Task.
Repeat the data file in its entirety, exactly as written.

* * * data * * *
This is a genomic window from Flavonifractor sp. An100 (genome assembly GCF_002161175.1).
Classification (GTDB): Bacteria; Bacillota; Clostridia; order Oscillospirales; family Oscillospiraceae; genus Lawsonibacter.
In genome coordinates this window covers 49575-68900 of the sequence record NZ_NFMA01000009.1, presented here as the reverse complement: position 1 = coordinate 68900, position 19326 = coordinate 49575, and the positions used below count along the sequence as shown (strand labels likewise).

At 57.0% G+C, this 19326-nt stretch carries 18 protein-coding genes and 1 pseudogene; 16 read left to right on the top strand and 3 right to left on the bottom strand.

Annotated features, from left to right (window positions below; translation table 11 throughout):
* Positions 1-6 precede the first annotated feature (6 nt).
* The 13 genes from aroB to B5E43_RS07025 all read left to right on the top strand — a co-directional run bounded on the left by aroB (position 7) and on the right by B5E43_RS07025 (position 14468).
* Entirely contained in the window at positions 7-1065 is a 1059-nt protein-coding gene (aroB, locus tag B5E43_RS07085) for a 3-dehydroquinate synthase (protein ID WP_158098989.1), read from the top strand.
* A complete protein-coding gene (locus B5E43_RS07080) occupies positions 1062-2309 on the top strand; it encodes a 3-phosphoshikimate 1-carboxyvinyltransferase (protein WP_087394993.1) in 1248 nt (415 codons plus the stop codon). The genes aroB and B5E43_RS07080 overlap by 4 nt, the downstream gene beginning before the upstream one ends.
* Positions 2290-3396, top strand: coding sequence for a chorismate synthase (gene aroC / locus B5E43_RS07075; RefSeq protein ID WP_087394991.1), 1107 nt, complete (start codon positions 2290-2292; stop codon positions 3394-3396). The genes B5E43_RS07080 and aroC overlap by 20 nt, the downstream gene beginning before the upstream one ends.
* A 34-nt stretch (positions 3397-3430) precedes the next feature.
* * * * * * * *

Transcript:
This is a genomic window from Flavonifractor sp. An100 (genome assembly GCF_002161175.1).
Classification (GTDB): Bacteria; Bacillota; Clostridia; order Oscillospirales; family Oscillospiraceae; genus Lawsonibacter.
In genome coordinates this window covers 49575-68900 of the sequence record NZ_NFMA01000009.1, presented here as the reverse complement: position 1 = coordinate 68900, position 19326 = coordinate 49575, and the positions used below count along the sequence as shown (strand labels likewise).

At 57.0% G+C, this 19326-nt stretch carries 18 protein-coding genes and 1 pseudogene; 16 read left to right on the top strand and 3 right to left on the bottom strand.

Annotated features, from left to right (window positions below; translation table 11 throughout):
* Positions 1-6 precede the first annotated feature (6 nt).
* The 13 genes from aroB to B5E43_RS07025 all read left to right on the top strand — a co-directional run bounded on the left by aroB (position 7) and on the right by B5E43_RS07025 (position 14468).
* Entirely contained in the window at positions 7-1065 is a 1059-nt protein-coding gene (aroB, locus tag B5E43_RS07085) for a 3-dehydroquinate synthase (protein ID WP_158098989.1), read from the top strand.
* A complete protein-coding gene (locus B5E43_RS07080) occupies positions 1062-2309 on the top strand; it encodes a 3-phosphoshikimate 1-carboxyvinyltransferase (protein WP_087394993.1) in 1248 nt (415 codons plus the stop codon). The genes aroB and B5E43_RS07080 overlap by 4 nt, the downstream gene beginning before the upstream one ends.
* Positions 2290-3396, top strand: coding sequence for a chorismate synthase (gene aroC / locus B5E43_RS07075; RefSeq protein ID WP_087394991.1), 1107 nt, complete (start codon positions 2290-2292; stop codon positions 3394-3396). The genes B5E43_RS07080 and aroC overlap by 20 nt, the downstream gene beginning before the upstream one ends.
* A 34-nt stretch (positions 3397-3430) precedes the next feature.